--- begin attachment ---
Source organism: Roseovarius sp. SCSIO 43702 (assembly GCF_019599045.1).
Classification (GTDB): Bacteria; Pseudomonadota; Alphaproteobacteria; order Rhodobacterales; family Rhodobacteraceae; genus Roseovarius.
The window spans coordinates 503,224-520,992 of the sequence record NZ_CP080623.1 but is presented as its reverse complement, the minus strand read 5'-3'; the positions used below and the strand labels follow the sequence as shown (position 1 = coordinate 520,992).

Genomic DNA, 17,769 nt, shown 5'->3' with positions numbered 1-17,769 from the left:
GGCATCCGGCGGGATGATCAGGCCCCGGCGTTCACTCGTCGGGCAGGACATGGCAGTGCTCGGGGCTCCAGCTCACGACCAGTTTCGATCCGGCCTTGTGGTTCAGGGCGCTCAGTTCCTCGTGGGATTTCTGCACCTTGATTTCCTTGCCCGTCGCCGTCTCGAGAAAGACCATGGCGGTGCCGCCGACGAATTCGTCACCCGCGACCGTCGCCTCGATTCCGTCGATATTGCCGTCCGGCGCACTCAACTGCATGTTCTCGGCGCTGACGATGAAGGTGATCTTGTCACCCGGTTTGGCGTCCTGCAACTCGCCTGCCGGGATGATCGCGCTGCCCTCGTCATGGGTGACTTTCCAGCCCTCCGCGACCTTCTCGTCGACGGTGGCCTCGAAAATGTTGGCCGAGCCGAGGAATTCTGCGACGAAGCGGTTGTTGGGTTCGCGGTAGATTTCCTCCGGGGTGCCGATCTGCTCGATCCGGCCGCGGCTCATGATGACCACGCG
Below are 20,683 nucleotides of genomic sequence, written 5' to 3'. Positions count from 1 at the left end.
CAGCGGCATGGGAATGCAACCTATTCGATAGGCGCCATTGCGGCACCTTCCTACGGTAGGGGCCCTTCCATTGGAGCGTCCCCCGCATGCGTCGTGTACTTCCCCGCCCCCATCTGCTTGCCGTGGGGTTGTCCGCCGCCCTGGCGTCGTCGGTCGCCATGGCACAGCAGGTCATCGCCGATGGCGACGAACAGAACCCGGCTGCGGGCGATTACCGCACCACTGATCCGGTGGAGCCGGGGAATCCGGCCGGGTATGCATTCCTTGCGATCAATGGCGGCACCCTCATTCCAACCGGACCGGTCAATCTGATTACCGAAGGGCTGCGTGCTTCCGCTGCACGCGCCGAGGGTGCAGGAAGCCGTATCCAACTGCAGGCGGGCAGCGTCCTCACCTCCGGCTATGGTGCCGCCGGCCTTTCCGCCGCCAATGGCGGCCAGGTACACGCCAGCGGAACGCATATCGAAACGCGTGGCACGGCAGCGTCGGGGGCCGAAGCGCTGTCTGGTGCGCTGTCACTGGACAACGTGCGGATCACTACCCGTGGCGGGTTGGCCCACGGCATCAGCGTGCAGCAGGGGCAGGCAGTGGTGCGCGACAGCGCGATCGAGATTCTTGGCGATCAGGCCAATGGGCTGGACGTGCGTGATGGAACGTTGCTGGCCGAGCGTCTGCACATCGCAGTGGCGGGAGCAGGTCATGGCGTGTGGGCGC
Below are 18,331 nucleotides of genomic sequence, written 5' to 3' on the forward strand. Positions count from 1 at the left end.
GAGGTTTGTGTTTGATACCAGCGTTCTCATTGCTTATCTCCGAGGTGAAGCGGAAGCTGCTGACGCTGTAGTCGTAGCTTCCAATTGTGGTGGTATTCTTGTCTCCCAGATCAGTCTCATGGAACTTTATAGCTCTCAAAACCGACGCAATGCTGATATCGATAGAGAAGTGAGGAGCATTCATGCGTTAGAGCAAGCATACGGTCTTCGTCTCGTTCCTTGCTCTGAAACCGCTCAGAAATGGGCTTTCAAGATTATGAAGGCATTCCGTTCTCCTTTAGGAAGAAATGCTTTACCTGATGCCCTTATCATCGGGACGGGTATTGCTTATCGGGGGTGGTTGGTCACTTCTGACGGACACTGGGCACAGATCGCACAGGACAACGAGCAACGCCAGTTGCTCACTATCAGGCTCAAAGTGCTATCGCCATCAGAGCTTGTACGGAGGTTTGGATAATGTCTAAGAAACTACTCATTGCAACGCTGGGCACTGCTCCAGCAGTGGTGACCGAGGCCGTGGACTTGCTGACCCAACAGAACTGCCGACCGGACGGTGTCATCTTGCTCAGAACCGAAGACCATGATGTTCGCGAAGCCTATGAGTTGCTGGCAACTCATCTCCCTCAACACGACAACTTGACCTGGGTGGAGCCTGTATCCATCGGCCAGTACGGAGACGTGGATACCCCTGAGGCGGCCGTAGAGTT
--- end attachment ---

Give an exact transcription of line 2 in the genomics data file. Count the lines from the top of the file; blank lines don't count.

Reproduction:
Classification (GTDB): Bacteria; Pseudomonadota; Alphaproteobacteria; order Rhodobacterales; family Rhodobacteraceae; genus Roseovarius.